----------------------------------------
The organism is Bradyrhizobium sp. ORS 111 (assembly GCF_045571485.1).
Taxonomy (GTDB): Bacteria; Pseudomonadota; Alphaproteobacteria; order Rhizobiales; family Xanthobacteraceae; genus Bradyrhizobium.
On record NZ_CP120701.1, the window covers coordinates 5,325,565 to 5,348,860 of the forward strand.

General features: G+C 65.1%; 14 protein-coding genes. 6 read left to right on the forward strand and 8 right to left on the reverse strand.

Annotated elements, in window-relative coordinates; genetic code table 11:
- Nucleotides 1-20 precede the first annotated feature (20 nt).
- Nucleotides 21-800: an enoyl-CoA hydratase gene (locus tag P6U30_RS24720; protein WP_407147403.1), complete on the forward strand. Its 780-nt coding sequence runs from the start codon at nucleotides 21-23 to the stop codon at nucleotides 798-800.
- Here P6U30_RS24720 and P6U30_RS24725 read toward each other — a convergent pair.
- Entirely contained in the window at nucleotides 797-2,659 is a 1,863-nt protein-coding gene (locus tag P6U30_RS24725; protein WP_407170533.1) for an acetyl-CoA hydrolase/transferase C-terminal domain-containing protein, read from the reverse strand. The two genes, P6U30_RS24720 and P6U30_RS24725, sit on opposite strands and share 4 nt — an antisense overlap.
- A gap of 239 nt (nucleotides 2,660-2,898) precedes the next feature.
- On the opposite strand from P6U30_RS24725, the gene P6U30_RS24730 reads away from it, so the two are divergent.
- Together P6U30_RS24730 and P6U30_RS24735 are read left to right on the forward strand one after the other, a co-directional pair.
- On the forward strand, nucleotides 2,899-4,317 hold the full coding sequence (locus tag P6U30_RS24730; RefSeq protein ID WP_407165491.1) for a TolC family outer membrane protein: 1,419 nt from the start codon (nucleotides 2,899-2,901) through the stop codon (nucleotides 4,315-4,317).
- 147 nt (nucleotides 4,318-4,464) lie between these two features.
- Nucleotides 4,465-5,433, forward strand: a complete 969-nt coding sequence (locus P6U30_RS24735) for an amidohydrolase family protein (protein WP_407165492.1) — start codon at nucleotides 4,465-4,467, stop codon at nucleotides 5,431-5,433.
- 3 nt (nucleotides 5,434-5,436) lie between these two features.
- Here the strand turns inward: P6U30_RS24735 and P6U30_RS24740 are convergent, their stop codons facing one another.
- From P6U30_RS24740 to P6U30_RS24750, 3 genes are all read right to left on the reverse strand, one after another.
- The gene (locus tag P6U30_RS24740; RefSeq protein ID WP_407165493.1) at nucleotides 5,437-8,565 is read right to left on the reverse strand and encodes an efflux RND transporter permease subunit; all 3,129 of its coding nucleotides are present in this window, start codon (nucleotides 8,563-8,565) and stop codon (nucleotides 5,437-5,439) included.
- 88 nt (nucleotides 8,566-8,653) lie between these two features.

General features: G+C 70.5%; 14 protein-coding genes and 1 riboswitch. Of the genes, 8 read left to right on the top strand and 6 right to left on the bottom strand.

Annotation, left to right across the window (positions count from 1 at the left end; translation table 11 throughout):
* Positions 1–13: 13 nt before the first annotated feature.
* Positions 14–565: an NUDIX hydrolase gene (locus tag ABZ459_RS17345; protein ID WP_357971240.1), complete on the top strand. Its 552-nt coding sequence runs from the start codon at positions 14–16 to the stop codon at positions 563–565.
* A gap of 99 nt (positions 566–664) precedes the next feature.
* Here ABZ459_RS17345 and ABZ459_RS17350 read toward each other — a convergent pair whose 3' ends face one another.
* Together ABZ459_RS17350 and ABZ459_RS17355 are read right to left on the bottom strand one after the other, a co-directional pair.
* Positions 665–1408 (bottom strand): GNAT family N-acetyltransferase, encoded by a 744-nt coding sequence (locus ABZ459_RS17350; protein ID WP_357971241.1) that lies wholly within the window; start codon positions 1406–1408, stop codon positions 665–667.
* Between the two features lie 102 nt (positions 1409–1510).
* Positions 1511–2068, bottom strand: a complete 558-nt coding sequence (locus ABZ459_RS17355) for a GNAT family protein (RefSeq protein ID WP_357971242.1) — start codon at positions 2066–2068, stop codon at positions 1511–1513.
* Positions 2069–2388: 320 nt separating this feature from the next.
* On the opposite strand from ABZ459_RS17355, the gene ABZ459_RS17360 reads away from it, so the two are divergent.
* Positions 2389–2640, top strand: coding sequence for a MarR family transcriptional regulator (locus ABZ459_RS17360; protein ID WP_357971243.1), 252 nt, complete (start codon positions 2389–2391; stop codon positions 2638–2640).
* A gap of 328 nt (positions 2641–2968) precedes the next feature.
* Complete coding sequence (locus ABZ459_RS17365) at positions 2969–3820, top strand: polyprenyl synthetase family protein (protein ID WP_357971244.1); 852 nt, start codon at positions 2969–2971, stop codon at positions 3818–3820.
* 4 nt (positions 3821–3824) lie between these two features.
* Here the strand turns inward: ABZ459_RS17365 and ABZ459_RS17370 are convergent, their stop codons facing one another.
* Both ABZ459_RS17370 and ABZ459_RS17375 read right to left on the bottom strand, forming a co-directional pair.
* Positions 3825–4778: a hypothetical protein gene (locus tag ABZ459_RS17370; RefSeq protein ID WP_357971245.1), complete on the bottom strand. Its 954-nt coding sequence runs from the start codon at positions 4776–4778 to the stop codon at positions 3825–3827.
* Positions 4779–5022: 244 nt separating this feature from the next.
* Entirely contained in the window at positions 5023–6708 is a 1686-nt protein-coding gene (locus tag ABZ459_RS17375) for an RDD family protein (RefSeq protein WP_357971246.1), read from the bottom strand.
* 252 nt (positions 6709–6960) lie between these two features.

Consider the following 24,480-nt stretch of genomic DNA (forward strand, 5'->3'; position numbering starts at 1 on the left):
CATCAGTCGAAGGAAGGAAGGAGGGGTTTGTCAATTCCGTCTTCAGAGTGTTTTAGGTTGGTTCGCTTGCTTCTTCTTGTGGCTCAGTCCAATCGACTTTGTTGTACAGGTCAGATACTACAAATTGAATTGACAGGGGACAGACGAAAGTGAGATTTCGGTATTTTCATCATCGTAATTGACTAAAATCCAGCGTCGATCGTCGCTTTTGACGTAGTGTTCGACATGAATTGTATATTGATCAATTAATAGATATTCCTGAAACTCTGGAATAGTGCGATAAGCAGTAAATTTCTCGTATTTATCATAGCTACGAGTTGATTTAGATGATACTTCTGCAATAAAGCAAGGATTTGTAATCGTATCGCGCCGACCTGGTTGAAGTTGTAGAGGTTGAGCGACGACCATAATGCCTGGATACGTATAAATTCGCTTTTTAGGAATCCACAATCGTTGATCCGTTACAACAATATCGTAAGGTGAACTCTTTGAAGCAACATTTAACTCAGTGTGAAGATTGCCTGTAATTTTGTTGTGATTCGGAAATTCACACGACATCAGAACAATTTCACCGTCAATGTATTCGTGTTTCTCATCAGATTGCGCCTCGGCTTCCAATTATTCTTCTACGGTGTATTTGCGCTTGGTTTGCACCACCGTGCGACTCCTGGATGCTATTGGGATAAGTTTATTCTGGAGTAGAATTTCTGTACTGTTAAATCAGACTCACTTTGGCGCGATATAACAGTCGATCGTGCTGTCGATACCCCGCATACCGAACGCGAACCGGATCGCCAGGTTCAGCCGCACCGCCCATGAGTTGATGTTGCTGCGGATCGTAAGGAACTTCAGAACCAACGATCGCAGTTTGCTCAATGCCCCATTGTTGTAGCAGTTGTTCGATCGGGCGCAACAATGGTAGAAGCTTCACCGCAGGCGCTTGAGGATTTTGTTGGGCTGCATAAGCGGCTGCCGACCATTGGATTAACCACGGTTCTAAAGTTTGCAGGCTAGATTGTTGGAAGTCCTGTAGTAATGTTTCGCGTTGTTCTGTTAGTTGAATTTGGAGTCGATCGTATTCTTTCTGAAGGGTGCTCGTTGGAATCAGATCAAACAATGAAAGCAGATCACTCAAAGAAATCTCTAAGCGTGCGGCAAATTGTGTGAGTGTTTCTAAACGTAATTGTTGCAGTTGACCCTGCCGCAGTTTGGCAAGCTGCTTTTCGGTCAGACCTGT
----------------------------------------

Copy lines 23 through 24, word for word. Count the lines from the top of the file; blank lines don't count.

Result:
* Positions 1–13: 13 nt before the first annotated feature.
* Positions 14–565: an NUDIX hydrolase gene (locus tag ABZ459_RS17345; protein ID WP_357971240.1), complete on the top strand. Its 552-nt coding sequence runs from the start codon at positions 14–16 to the stop codon at positions 563–565.